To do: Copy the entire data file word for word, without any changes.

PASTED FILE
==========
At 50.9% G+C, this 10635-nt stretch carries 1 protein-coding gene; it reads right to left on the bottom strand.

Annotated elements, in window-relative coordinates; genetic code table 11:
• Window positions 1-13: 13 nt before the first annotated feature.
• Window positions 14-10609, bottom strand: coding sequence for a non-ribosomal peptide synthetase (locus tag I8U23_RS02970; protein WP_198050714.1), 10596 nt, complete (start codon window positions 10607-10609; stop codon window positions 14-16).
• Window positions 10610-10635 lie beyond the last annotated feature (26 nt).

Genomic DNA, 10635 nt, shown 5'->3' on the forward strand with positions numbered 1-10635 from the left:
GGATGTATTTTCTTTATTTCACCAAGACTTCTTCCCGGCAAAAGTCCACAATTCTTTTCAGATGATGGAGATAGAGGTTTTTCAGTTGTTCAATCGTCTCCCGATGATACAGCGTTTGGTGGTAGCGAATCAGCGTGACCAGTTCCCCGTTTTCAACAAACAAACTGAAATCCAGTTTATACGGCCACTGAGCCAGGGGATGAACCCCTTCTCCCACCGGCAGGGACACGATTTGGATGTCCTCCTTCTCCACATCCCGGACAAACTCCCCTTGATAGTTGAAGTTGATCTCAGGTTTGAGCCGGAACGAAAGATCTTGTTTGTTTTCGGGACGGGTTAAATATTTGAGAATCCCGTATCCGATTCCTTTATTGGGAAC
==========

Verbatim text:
At 50.9% G+C, this 10635-nt stretch carries 1 protein-coding gene; it reads right to left on the bottom strand.

Annotated elements, in window-relative coordinates; genetic code table 11:
• Window positions 1-13: 13 nt before the first annotated feature.
• Window positions 14-10609, bottom strand: coding sequence for a non-ribosomal peptide synthetase (locus tag I8U23_RS02970; protein WP_198050714.1), 10596 nt, complete (start codon window positions 10607-10609; stop codon window positions 14-16).
• Window positions 10610-10635 lie beyond the last annotated feature (26 nt).

Genomic DNA, 10635 nt, shown 5'->3' on the forward strand with positions numbered 1-10635 from the left:
GGATGTATTTTCTTTATTTCACCAAGACTTCTTCCCGGCAAAAGTCCACAATTCTTTTCAGATGATGGAGATAGAGGTTTTTCAGTTGTTCAATCGTCTCCCGATGATACAGCGTTTGGTGGTAGCGAATCAGCGTGACCAGTTCCCCGTTTTCAACAAACAAACTGAAATCCAGTTTATACGGCCACTGAGCCAGGGGATGAACCCCTTCTCCCACCGGCAGGGACACGATTTGGATGTCCTCCTTCTCCACATCCCGGACAAACTCCCCTTGATAGTTGAAGTTGATCTCAGGTTTGAGCCGGAACGAAAGATCTTGTTTGTTTTCGGGACGGGTTAAATATTTGAGAATCCCGTATCCGATTCCTTTATTGGGAAC